A Retrospective Look at the Price of a Win

Barry Zito got paid $18.5 million last year and produced -0.4 Wins Above Replacement. You and I checked in at about 0 WAR — and by staying off the field, we out-produced Zito. I don’t know about you, but my paycheck didn’t look anything like Zito’s last year. And while my employer might be happy about that, the Giants are wondering what they got for their millions. In the everyday business world, an employer could find a way to get rid of a guy like Zito — an under-performing, overpaid employee. The Giants can’t. In fact, to get another team to take him, they’d need to pay most — if not all — of his salary. Regardless of his performance, Zito’s getting his money.

Then there’s Albert Pujols. He was paid $16 million last year and he produced 5.1 WAR. There’s nothing wrong with $16 million, if you were the St. Louis Cardinals. In fact, Pujols was worth a lot more. Teams fell over themselves trying to give Pujols a 50% raise this off-season, and that was no surprise.

So we know that the Giants had a bad deal with Zito, and the Cardinals had a good deal with Pujols. Those are extremes, and they’re obvious. But baseball, like life, is usually lived in a gray area — like the players who got the medium deals. But to figure out who those guys are, a more sophisticated analysis is required.

In today’s and tomorrow’s articles, I’ll determine the average price paid for a win in the past five years. To do this, I’ll first explain the difference between the expected price of wins before a season begins and the actual price paid after a season is finished. There are several important differences between expected price and actual price, and they’ll matter when we take a retrospective look at these contracts.

Most businesses try to get the most bang for their buck on labor, and baseball’s no different. Sabermetricians for years have been figuring the price of a win — which helps them sort the good deals from the bad. FanGraphs’ “Dollars” metric estimates the value that teams place on production in the free-agent market. The formula is straightforward: Take the average annual value of contracts given out to free agents, then use Marcel projections to match the contract values with the players’ expected production.

The FanGraph’s method is basic and gives us apples-to-apples comparisons of contracts going into the season. Naturally, by using the total salary paid to free agents — divided by their total expected WAR — roughly half the contracts rate above average, while the other half rate below. Simple, right? Maybe not: When we look at past season, things don’t exactly add up.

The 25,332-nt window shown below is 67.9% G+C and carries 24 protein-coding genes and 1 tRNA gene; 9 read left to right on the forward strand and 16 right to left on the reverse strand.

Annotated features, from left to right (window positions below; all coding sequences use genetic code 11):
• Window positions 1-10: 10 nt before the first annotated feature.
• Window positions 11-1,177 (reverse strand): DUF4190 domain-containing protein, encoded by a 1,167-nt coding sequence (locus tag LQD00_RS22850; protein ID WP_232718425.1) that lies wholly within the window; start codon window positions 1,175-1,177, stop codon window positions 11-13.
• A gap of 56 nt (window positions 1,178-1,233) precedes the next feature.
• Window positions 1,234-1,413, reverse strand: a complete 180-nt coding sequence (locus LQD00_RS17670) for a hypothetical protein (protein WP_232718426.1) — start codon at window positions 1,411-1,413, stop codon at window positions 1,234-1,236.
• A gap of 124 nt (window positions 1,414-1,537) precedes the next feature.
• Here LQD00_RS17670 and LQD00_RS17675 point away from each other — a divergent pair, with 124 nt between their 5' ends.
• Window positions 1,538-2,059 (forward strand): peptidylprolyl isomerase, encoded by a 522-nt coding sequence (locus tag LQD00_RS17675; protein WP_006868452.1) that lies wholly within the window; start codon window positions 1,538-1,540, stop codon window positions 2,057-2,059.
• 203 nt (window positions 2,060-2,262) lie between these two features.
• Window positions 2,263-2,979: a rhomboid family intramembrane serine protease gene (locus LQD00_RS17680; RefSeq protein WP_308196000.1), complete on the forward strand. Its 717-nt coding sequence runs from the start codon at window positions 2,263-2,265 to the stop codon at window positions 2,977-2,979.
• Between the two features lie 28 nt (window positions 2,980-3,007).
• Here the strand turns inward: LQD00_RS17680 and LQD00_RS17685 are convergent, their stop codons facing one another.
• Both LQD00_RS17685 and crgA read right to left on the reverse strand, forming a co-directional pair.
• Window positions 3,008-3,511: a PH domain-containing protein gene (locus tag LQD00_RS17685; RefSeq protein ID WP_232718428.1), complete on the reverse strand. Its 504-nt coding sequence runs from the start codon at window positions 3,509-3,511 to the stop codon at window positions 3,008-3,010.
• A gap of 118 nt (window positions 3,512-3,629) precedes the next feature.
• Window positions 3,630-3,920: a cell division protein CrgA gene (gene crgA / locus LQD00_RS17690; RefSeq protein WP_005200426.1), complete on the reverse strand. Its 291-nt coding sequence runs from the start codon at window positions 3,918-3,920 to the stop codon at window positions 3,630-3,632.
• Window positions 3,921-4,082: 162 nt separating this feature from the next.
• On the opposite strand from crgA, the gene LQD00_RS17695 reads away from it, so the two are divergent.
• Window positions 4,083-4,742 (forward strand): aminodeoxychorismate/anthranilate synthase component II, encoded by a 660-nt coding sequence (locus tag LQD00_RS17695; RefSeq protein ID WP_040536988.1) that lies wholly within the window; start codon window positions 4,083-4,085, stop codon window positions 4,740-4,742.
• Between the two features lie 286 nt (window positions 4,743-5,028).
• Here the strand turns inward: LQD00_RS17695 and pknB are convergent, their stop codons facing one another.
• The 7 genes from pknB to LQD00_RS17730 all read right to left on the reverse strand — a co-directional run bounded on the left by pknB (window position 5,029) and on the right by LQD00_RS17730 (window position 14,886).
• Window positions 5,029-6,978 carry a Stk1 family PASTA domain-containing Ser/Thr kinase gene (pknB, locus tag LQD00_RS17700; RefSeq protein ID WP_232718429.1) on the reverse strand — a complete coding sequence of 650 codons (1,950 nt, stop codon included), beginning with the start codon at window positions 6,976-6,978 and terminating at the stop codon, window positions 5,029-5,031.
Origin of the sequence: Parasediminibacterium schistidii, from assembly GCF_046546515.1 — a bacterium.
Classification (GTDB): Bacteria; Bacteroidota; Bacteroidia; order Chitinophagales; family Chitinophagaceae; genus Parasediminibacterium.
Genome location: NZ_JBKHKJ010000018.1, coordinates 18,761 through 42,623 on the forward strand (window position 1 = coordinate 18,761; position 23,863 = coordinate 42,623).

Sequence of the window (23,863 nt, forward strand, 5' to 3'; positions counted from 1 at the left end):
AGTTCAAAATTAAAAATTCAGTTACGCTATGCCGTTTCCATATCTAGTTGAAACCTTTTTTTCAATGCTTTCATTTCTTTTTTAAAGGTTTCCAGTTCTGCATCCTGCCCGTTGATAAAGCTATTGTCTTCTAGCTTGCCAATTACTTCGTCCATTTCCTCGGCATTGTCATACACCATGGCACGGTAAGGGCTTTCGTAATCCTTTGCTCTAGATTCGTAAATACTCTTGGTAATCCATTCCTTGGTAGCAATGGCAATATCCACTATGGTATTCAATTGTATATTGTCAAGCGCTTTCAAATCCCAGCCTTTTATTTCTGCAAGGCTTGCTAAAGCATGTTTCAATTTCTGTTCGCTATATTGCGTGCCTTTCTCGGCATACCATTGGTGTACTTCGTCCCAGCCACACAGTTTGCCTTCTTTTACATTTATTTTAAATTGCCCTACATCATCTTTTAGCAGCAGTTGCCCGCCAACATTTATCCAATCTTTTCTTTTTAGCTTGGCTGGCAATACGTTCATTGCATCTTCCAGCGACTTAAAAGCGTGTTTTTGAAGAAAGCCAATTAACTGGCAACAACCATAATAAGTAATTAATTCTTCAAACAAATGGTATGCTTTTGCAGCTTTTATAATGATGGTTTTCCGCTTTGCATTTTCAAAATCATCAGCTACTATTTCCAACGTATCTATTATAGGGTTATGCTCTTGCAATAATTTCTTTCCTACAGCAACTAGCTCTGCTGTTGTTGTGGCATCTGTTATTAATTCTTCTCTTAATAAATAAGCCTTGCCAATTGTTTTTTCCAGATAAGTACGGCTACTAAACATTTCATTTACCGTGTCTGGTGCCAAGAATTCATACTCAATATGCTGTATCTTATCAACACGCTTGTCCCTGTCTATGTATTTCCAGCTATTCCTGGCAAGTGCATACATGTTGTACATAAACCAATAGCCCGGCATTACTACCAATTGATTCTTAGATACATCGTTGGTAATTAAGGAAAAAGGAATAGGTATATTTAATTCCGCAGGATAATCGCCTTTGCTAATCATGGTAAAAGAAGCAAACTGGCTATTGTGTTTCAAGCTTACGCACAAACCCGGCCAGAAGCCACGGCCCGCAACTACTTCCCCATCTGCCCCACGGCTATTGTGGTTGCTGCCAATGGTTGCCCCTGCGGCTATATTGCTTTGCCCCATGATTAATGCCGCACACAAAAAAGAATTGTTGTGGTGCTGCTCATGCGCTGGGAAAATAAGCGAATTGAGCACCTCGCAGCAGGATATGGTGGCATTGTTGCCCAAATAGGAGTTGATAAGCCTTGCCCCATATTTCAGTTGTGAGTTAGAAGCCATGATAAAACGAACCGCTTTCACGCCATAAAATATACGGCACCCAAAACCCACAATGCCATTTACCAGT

Take the past six seasons as an example. From 2007 to 2011, there were 1,436 players with at least six years of service time. If we take the retrospective value of those contracts using “Dollars” and the actual salaries paid for all of those guys put together, we might expect these two to be equivalent. The “Dollars” statistic is supposed to represent the average expenditure per win on players eligible for free agency. But look what happened:

“Dollars” Value: $7.41 billion
Actual Salaries: $8.46 billion

This means that players get paid more, on average, than we expected the average player to be paid. This happened because players under-produced their expected WAR by 16%. That doesn’t mean using projections to develop a market value is useless, but it does mean that evaluating deals in retrospect requires some sort of adjustment.

Why did these players under-produce relative to expectations? There are a few reasons:

1) Playing time projections for free agents are too high

Ask anyone who developed a top projection systems about playing time, and they’ll tell you that’s not what they do. They only attempt to estimate rate statistics, but they do a pretty good job. Still, they generally come in way too high on playing time. Taking all 797 players and 638 pitchers with six years of service time or more, I checked all the Marcel, Oliver and ZiPS projections that I could find, and I discovered a common trend:

N PA AVG OBP SLG
Marcel 782 461 .272 .344 .438
Actual 782 384 .269 .339 .424

 

N PA AVG OBP SLG
Oliver 755 491 .271 .339 .433
Actual 755 391 .269 .339 .424

 

N PA AVG OBP SLG
ZiPS 776 441 .271 .344 .432
Actual 776 384 .269 .339 .424

The three rate statistics for batters were projected pretty well. They came in a little high, but that was probably due to the recently declining run environment in baseball. The playing time was over-projected by about 20%, which means that WAR was over-projected for hitters.

The same result held for pitchers:

N IP ERA
Marcel 611 103 4.25
Actual 611 91 4.20

 

N IP ERA
Oliver 541 113 4.16
Actual 541 94 4.28

 

N IP ERA
ZiPS 596 110 4.24
Actual 596 93 4.19